For the body to change it must either exercise longer or at a higher intensity than it is used to handling. Higher intensity workouts by necessity will be shorter, but they are very effective. Just some of the things to consider when making a high intensity training (HIT) routine that is safe and effective:
high intensity training
Creep(from Wikipedia) - In materials science, creep is the tendency of a material to move slowly or deform permanently under the influence of mechanical stresses.
Our bodies degrade similarly over time, but there is a difference. Our body is the only machine that can actually improve when stressed. When the body is exposed to more stress than it is used to handling, as a form of self-protection, the body will make a positive adaption.
The proper amount of stress is the amount that produces the most positive change, anything more than that is at best has a lower marginal return, and at worst it is damaging.
Proper strength training produces positive change. At Strength Trainers Austin, at New Orleans Strength Training our goal is not to see how much stress you can handle, but to find the least amount that will produce the largest marginal change. Such an approach will not involve hours in the gym each week.
From this study, High-intensity strength training in nonagenarians. Effects on skeletal muscle, the results for nine 90+ year old institutionalized volunteers after eight weeks of high intensity strength training:
- Strength gains averaged 174%
- mid-thigh muscle area increased 9.0%
- gait speed improved 48%
The study concludes that high-resistance weight training leads to significant gains in muscle strength, size, and functional mobility among frail residents of nursing homes up to 96 years of age.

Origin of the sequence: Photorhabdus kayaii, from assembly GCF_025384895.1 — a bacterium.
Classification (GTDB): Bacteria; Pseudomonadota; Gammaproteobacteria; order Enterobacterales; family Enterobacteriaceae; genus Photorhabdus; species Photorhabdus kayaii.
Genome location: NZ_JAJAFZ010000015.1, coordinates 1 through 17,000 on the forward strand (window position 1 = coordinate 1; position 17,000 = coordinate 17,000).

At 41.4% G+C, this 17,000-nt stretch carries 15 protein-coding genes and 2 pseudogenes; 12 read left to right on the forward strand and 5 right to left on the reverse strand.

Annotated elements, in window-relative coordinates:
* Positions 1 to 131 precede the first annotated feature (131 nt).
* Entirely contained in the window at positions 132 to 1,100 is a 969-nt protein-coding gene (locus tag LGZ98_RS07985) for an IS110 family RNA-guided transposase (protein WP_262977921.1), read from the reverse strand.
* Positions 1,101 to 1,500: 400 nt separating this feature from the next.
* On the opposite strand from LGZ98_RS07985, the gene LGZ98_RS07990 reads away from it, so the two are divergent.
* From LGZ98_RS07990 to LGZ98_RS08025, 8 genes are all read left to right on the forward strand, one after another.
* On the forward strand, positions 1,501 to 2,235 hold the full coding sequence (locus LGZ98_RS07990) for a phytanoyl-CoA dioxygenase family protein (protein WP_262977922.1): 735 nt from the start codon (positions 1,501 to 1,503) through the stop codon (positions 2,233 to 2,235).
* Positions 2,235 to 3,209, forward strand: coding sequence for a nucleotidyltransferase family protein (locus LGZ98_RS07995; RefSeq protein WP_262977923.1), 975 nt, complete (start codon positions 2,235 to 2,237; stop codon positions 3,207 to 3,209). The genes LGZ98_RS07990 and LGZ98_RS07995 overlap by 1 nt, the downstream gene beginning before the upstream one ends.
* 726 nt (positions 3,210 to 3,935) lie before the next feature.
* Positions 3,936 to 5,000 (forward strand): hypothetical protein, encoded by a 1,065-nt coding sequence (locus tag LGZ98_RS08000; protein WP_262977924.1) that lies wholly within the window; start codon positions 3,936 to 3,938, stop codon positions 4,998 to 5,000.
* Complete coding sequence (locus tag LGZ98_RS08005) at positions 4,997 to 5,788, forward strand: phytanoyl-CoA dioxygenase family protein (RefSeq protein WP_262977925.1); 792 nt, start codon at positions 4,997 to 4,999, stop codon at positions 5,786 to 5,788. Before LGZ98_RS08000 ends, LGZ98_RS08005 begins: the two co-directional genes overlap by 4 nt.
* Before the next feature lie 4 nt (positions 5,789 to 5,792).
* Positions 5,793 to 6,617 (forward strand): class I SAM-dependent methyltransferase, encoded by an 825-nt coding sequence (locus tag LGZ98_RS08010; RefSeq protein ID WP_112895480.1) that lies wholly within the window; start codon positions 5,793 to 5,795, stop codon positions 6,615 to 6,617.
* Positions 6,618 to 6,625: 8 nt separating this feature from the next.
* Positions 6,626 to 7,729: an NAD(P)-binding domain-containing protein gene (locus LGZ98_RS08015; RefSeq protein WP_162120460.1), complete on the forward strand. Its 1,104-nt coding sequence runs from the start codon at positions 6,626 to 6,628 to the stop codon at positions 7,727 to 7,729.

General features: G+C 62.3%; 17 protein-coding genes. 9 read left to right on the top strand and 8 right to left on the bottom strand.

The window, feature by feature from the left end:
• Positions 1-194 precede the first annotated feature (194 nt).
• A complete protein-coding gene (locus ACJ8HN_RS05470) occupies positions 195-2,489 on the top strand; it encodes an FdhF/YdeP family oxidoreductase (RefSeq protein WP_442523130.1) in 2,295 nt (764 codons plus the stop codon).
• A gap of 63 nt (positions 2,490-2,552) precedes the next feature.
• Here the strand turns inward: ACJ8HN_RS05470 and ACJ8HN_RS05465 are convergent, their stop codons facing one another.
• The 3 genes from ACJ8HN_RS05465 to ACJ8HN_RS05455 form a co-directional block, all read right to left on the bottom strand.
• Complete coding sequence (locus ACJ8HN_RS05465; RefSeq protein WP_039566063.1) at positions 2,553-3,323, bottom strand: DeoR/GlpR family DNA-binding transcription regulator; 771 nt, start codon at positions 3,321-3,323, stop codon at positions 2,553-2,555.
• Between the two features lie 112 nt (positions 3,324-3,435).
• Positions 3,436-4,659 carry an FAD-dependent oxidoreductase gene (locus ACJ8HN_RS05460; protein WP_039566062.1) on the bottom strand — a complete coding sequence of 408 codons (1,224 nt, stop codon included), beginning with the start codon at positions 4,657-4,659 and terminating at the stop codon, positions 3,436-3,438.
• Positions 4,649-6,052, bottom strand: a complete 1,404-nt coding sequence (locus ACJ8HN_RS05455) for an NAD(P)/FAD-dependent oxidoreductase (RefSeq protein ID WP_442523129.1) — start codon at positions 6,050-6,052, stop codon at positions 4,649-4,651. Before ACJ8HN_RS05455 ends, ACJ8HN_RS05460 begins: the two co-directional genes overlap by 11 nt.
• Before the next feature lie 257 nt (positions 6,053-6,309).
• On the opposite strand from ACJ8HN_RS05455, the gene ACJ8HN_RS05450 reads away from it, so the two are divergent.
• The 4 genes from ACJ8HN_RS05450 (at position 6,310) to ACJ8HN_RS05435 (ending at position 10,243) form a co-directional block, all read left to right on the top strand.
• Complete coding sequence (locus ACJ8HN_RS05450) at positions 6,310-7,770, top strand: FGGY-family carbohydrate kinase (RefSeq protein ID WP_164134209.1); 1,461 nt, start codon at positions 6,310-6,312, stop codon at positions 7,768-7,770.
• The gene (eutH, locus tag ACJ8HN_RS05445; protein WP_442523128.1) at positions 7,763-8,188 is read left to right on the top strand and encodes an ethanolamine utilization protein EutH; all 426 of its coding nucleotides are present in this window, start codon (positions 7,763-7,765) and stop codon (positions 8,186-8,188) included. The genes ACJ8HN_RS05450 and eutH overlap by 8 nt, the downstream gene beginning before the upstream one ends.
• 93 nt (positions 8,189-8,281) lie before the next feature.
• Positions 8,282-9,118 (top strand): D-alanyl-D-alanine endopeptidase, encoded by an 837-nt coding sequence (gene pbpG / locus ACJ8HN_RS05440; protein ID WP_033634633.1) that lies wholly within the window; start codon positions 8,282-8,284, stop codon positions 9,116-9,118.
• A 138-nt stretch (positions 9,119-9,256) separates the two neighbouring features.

A small improvement in isolation is just that, a small improvement, but if you add up all the small improvements it can be quite significant, even life changing. There is an incredibly long list of benefits from high intensity strength training.
From the website Body By Science, some of less familiar more esoteric benefits of high intensity strength training:
-Reversal of age-related gene expression
After spending several hours in the gym the first week of the year, the man told me, “Six months from now I will be doing the butterfly across that pool”. I didn’t see the man the next week; in fact, I never saw him again. What good is an exercise program that requires several hours a week if you don’t stick to it? It is worse than useless if you are paying monthly bank drafts to the gym/collection agency.
From this NY Times article Advice From a Former Olympic Hopeful: Set the Bar Low - The New York Times some quotes:
Can trying to get one extra rep result in the set being less safe and less intense at the same time?
You got nine repetitions the last workout session. You sure would like to get that tenth rep. As a result of getting the extra rep, and as a form of self-protection, the body will make a positive adaptation (become stronger). This is a protocol that works if it's done correctly.